China and the World, 2016
This summer, the Institute is pleased to offer a distinguished series of 6 lectures on the international and military history of China since the turn of the twentieth century.
Saturday evenings, July 16 through August 20
7:00 – 9:00PM
(doors open at 6:15 for wine and goodies)
Tickets: $30 per lecture
Presented by Professor Daniel J. Moran
Professor of National Security Affairs
Naval Postgraduate School, Monterey, California
Part 1 (July 16): The First Chinese Revolution ~ The overthrow of the Qing dynasty in 1911 was the climax of a century of internal and external crises in China. This lecture surveys that troubled history, and the efforts of the fledging Chinese Republic to establish itself. ENROLL
Part 2 (July 23): The Great East Asian and Pacific War ~ Japanese imperial ambition toward China was the principal cause of East Asia’s embroilment in the Second World War. This lecture explores the origins and course of the fighting in the Far East, with particular reference to the Chinese experience. ENROLL
Part 3 (July 30): The Triumph of the Communists ~ The victory of the Chinese communists under Mao Zedong is one of the cardinal political events of modern times. This lecture explains the communist success in military and political terms, and considers its broader consequences, above all for the United States. ENROLL
Part 4 (August 6): China’s Cold War I: The Sino-Soviet Alliance ~ China’s alliance with the Soviet Union defined its international position during the first half of the Cold War, a very dangerous period in which China emerges as a nuclear power and as a sponsor of revolutionary movements in Korea, Southeast Asia, and elsewhere. ENROLL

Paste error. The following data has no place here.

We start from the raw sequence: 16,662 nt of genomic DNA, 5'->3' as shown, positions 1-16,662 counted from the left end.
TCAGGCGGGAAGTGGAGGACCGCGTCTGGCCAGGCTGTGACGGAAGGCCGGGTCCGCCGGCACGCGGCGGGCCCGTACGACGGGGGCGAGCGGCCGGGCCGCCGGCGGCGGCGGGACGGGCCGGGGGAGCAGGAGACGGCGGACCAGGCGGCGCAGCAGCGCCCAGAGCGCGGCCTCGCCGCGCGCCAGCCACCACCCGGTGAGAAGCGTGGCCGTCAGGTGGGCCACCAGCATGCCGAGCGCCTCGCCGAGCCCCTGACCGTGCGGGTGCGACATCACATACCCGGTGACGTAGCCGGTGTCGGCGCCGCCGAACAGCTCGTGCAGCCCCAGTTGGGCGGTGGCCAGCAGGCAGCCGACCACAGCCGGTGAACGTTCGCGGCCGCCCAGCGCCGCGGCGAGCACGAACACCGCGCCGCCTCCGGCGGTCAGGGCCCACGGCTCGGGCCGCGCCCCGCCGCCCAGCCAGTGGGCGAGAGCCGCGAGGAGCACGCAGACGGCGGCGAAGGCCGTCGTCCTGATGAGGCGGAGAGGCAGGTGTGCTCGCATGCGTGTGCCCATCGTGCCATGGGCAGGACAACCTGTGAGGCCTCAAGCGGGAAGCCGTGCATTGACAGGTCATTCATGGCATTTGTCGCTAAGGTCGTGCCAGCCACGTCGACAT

Part 5 (August 13): China’s Cold War II: China’s America Policy ~ The rapprochement between China and the United States beginning in the 1970s reshaped the international system, and provided the framework for the economic and political reforms that followed the death of Mao. ENROLL
Part 6 (August 20): China Among the Powers ~ China is a major beneficiary of the political and economic conditions created by the unwinding of the Cold War. This lecture discusses China’s re-emergence as a major power in Asia and as a potential rival and partner of the United States internationally. ENROLL
Daniel J. Moran is Professor of National Security Affairs at the Naval Postgraduate School in Monterey, California. He was educated at Yale and Stanford Universities, and has also been a member of the Institute for Advanced Study at Princeton, and Professor of Strategy at the Naval War College in Newport, Rhode Island. Dr. Moran teaches courses and supervises doctoral research in strategic theory, American foreign relations, and the history of war and international relations since the end of the nineteenth century.
REGISTRATION: 408-864-4060, Monday – Friday, 10AM – 6PM
OR click ENROLL links above to register on line.
Doors open at 6:15 PM before each lecture
for wine, goodies, and dessert.